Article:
Treasury Secretary Janet Yellen laid out a three-pronged agenda on Wednesday to address what she described as ongoing threats to the nation’s financial system.
Those threats include both disruptions that occurred early in the Covid-19 pandemic as well as more recent developments regarding hedge funds.
Presiding over the Financial Stability Oversight Council, which she now leads but was once a member, Yellen said last year’s market disruptions at the onset of the Covid-19 pandemic could have been worse.
“If not for the swift action of the Federal Reserve, Treasury, Congress and others, those stresses may have led to an even greater economic contraction,” she said. “Indeed, we are digging out of a deep hole now, but we should be mindful that the hole could easily have been deeper.”
The meeting comes just days after family office Archegos was at the center of a market disruption related to margin calls. Credit Suisse and Nomura warned they would take substantial hits, and shares of ViacomCBS and Discovery got slammed.
A summary from an executive session of the committee said the panel “discussed recent market developments related to hedge fund activities,” though the readout did not mention Archegos specifically.
Mutual funds and climate change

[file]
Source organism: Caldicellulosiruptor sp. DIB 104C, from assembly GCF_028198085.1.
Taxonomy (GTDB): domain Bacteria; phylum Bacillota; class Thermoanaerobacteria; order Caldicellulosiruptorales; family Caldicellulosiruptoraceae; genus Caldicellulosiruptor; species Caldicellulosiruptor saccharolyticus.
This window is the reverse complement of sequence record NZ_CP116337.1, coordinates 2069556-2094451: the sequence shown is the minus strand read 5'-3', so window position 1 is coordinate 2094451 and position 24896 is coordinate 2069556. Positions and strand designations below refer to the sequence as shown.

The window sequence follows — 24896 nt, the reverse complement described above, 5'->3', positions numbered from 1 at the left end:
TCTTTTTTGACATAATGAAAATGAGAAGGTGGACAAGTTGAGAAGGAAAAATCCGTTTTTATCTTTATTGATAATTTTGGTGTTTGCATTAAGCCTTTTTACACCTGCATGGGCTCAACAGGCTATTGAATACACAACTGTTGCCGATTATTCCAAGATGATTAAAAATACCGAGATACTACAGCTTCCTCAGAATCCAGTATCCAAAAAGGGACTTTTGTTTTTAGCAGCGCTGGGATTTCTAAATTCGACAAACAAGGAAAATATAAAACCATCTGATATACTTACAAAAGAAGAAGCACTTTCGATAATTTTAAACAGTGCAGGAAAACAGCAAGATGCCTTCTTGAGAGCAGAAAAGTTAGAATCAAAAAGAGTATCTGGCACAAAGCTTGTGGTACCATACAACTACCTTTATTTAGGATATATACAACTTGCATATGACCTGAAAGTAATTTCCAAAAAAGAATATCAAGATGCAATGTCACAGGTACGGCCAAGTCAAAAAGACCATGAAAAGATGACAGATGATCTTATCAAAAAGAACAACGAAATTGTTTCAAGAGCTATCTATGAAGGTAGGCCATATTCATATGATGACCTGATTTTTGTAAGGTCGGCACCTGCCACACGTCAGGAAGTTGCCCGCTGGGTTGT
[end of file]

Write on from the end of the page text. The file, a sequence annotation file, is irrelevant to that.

Yellen tasked the council with addressing three areas: Vulnerabilities in money market and open-end mutual funds and other nonbank financial market issues, weaknesses in the U.S. Treasurys market, and dangers that climate change could pose to the system.
One part of that work will entail reestablishing the FSOC’s hedge fund oversight group, which had previously been disbanded.
“The pandemic showed that leverage of some hedge funds can amplify stresses, too,” Yellen said. “This council used to have a hedge fund working group, and as of today we have one again. We’re establishing the working group so that we can better share data, identify risks and work to strengthen our financial system.”
That system locked up last March as the Covid-19 threat turned into a pandemic. A rush for cash among institutional investors clogged what normally are highly liquid short-term funding markets, requiring the Fed and Treasury to work together to stand up multiple facilities aimed at thawing those markets.
Most of those facilities have been shuttered, but the Fed is still buying at least $120 billion of bonds a month in part to ensure smooth market functioning.
On the climate change issue, Yellen reiterated concerns that she has shared on the issue and have been voiced by several Fed officials. The central bank recently has established a pair of committees that will examine what big banks should be doing to brace against climate-related events.
“It’s an existential threat to our environment, and it poses a tremendous risk to our country’s financial stability,” Yellen said.
Other issues she expects FSOC to address include cyber threats, the growing use of non-banks for corporate credit, and the increasing presence of digital currencies.
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